The solution is to pick varieties adapted to your climate, which is what you will find among the offerings of regional seed companies such as Southern Exposure Seed Exchange (in the South), Baker Creek Heirloom Seeds (Midwest), Territorial Seed Company (Northwest), Turtle Tree Seeds (Northeast) and Seeds of Change (Southwest).
There are three main types of grain corn to choose from: flour, flint and dent, differentiated by kernel characteristics. The following descriptions will help you make sense of variety information in seed catalogs.
Flour corns have starchy endosperms (the central, fleshy part of each kernel), so they are the best type of corn for grinding into fine cornmeal, often called corn flour. Most can be eaten fresh — roasted or boiled on the cob, but only for a day or two because sugars quickly convert to starch as the kernels mature. Some flour corns are good for parching, too. Regional adaptations vary with variety; Southwestern ancestral strains are the most common.
Flint corns, sometimes called hard corns, have a lot of "flinty" endosperm and only a little "flour" endosperm. Flints are the most flavorful corn for grinding into grits or polenta.
Dent corns have a central flour endosperm surrounded by a flinty endosperm that shrink at different rates as kernels dry, causing a dent to form in the top of each kernel. Almost all hybrid field corns are dents, as are the most productive OP varieties. Dents make good animal feed and also can be ground into flour, grits and masa, and added to other foods such as soups.
Carl Barnes says if you're just beginning to experiment with grain corn, start with a small plot of a single variety. Also, keep in mind that grain-corn pollen can cause sweet corn to go starchy, so it's important to separate the two by at least 100 feet. And, because grain corn is wind-pollinated, it should be planted in blocks rather than single rows to get well-filled ears.
Barnes boosts the fertility of his soil with compost or worm castings. You can plant corn after a nitrogen-fixing cover crop such as alfalfa, or spread a mulch of nitrogen-rich grass clippings. Goldstein adds a word of caution: Be sure to wait until the soil is warm before planting untreated corn. A cold, wet seedbed can decrease seedling survival and encourage root rot.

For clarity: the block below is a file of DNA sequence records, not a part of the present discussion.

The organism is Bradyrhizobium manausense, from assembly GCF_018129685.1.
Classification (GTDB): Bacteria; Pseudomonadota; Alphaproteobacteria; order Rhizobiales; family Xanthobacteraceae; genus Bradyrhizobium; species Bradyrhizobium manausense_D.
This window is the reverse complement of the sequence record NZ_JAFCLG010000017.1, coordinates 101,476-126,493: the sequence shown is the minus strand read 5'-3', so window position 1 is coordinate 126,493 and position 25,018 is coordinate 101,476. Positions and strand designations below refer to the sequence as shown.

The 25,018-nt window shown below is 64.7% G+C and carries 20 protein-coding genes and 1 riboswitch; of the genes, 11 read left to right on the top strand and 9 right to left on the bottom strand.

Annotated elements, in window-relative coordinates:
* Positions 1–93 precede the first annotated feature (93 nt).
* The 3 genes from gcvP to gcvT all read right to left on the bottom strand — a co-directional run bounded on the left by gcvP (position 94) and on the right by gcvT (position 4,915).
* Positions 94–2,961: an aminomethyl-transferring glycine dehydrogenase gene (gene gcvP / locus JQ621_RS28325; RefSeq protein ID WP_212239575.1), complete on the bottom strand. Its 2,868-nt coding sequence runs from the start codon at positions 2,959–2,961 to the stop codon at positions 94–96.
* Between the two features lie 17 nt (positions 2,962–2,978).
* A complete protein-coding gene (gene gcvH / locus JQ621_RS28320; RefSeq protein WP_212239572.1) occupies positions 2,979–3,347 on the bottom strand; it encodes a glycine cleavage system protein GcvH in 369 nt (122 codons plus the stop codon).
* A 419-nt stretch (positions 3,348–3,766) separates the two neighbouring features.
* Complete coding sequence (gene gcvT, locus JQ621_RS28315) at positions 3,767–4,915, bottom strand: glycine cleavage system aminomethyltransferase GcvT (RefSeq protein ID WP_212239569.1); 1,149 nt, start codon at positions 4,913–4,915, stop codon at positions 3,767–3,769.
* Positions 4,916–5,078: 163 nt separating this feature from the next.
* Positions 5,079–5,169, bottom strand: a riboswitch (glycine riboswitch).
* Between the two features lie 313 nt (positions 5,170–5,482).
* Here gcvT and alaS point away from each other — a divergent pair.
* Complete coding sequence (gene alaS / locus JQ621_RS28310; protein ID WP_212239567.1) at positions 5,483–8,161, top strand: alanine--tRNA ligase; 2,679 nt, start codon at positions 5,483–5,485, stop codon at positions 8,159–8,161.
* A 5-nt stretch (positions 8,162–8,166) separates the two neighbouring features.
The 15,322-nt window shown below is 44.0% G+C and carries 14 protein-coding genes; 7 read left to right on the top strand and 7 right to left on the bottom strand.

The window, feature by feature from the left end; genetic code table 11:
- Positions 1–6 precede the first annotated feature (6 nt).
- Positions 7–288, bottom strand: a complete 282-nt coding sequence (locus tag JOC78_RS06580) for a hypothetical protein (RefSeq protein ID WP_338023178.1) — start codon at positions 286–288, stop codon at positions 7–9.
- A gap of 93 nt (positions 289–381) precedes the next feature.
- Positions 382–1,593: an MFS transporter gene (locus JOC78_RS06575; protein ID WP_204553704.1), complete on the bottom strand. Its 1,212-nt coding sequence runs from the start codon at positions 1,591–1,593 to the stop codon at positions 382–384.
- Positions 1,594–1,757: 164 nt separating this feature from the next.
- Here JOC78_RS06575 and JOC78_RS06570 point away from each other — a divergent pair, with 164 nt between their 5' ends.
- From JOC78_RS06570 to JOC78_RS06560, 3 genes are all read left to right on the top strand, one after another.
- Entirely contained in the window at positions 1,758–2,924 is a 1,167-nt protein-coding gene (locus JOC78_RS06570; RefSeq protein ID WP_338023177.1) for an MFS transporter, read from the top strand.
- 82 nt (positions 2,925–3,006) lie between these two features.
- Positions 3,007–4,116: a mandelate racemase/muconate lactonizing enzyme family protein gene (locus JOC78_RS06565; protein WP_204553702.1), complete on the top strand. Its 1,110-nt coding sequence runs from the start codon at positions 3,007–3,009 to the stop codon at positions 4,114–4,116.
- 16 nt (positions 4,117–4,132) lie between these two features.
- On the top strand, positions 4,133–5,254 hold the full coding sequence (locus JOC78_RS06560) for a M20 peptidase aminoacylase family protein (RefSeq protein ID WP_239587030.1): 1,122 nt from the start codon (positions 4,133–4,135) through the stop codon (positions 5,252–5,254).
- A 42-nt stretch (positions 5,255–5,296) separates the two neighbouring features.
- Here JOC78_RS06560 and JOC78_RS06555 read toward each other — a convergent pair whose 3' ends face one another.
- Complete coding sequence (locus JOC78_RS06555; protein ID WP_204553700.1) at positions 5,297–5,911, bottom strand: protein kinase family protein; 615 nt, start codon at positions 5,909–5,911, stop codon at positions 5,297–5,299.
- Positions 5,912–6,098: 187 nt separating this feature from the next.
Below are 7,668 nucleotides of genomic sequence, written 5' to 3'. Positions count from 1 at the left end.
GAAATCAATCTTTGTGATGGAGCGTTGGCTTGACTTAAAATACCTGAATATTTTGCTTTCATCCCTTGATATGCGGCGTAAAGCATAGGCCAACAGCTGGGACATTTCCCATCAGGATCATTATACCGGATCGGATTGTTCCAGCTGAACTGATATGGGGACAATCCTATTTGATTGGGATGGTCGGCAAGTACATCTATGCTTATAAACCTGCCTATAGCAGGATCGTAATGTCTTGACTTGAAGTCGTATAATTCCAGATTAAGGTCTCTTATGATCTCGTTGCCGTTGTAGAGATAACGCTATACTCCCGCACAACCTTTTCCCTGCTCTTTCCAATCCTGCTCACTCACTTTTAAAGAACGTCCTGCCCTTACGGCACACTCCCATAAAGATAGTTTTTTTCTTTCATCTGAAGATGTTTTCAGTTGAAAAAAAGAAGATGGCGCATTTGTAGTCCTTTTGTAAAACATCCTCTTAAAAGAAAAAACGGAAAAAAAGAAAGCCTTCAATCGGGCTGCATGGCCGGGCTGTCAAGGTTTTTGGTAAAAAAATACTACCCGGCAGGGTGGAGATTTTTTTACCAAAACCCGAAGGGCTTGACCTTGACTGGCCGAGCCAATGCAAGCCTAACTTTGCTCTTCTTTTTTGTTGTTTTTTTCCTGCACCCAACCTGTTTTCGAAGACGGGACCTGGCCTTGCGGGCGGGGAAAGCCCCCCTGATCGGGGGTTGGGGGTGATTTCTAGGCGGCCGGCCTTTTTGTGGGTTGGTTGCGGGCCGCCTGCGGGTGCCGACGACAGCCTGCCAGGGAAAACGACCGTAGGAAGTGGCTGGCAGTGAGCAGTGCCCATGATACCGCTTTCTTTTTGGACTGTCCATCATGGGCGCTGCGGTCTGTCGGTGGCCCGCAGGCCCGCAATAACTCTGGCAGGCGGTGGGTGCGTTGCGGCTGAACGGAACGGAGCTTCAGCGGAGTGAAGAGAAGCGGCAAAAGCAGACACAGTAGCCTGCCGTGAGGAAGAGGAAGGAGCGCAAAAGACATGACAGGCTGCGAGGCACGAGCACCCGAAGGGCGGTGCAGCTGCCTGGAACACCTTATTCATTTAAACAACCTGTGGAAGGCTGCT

The ideal spacing between plants varies with variety. A Northern flint, which grows less than 8 feet tall, should do well with plants grown 8 inches apart; varieties more than 8 feet tall need 18 to 24 inches between plants. With the tall corns, lodging is a big concern but open spacing still is needed to provide enough light so the plants grow stiff and strong.
As the corn grows, use a rototiller or hoe to control weeds while hilling up soil around the base of the plants. Never remove the side branches, called tillers. Some varieties actually produce ears on the tillers, and tillers are often an important pollen source.
Hybrid corn usually sheds pollen all at once, but OP varieties that form tillers have a longer pollination period involving both the primary tassel and tassels growing from tiller tips.
If strong winds knock your corn over when the ears are ripening, don't worry. "Give it a few days and it will stand back up," Barnes says. If three days pass and the corn is still lying low, he suggests tamping soil around the base of the plant with the heel of your shoe to provide extra support.
Dry weather is a big plus when the ears are drying, but if wet weather strikes and the ears are not quite dry, go ahead and harvest and shuck them (remove the husks). Then dry them indoors, using a fan to help complete the drying process. In naturally dry climates, you can store your corn on the cob in a cool, pest-proof place where temperatures are less than 55 degrees. In humid locales, it's best to store the dried ears or shelled corn in airtight bins, cans or pails. Never store damp corn because the molds that form are toxic to people and animals. No matter where you live, check stored corn often, because stowaway meal moths and weevils can do a lot of damage if not detected early. If you do find these pests, put your corn in a freezer for three or four days to kill them.
Growing your own corn gives you better-tasting and more nutritious cornmeal, and it's an excellent, high-yielding crop for anyone who wants to be more self-sufficient. A small patch can be easily harvested by hand and stored for year-round use. You can also feed this protein-rich grain, along with the corn stalks, to your animals. Sheep will eat the leaves; cows and goats will eat the leaves and stalks.
Contributing editor Barbara Pleasant gardens in southwest Virginia, where she grows vegetables, herbs, fruits, flowers and a few lucky chickens. Contact Barbara by visiting her website or finding her on Google+.